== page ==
17 April, 2013
This video sequence starts with a broad view of the sky, including the famous constellation of Orion (The Hunter). We gradually close in on an unremarkable patch of sky called the Chandra Deep Field South that has been studied by many telescopes on the ground and in space.
A team of astronomers has used ALMA (the Atacama Large Millimeter/submillimeter Array) to pinpoint the locations of over 100 of the most fertile star-forming galaxies in the early Universe in this part of the sky.
The best map so far of these distant dusty galaxies was made using the Atacama Pathfinder Experiment (APEX), but the observations were not sharp enough to unambiguously identify these galaxies in images at other wavelengths. ALMA needed just two minutes per galaxy to pinpoint each one within a comparatively tiny region 200 times smaller than the broad APEX blobs, and with three times the sensitivity.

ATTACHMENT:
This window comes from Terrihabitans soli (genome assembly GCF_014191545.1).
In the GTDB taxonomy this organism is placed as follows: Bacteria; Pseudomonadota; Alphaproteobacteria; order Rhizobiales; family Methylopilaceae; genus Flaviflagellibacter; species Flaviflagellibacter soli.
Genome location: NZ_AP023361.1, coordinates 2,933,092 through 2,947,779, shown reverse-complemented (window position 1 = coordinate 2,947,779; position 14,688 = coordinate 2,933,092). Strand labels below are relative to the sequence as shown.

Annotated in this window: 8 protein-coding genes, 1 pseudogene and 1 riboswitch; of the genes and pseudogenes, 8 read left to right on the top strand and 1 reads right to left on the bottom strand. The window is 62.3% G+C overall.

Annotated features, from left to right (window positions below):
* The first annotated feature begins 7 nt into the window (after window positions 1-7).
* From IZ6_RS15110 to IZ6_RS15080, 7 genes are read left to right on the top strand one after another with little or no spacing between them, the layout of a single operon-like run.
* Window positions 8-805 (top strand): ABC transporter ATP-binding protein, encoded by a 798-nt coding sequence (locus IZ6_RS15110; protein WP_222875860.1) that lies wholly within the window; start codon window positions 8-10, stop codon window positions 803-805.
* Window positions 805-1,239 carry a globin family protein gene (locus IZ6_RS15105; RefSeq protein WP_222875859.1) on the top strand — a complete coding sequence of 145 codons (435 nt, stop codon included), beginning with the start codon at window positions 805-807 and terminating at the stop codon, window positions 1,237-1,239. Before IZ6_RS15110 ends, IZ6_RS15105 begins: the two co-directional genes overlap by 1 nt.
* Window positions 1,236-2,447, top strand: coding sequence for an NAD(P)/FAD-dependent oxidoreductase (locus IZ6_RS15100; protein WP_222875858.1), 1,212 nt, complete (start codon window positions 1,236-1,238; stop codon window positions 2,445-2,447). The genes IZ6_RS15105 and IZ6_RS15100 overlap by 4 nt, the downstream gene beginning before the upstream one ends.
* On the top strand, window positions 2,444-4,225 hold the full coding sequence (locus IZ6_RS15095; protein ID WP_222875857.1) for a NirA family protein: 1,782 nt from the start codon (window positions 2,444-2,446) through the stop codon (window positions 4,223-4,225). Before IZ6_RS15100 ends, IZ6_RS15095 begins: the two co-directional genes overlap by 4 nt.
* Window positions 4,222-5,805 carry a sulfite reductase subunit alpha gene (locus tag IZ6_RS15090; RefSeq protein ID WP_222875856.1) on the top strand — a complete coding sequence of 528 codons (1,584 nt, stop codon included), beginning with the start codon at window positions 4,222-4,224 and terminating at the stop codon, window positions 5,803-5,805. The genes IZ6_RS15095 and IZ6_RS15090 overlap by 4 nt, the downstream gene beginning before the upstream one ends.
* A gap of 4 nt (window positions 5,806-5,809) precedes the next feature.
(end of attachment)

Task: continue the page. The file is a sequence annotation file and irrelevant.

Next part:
At the end of this sequence the fuzzy APEX detections of the galaxies appear first, followed by the much sharper ALMA images that pin down the emitting galaxies much more precisely. The ALMA and APEX observations, at submillimetre wavelengths, are overlaid on an infrared view of the region as seen by the IRAC camera on the Spitzer Space Telescope (coloured blue).
Credit: ALMA (ESO/NAOJ/NRAO), APEX (MPIfR/ESO/OSO), J. Hodge et al., A. Weiss et al., NASA Spitzer Science Center, Digitized Sky Survey 2, and A. Fujii. Music: Movetwo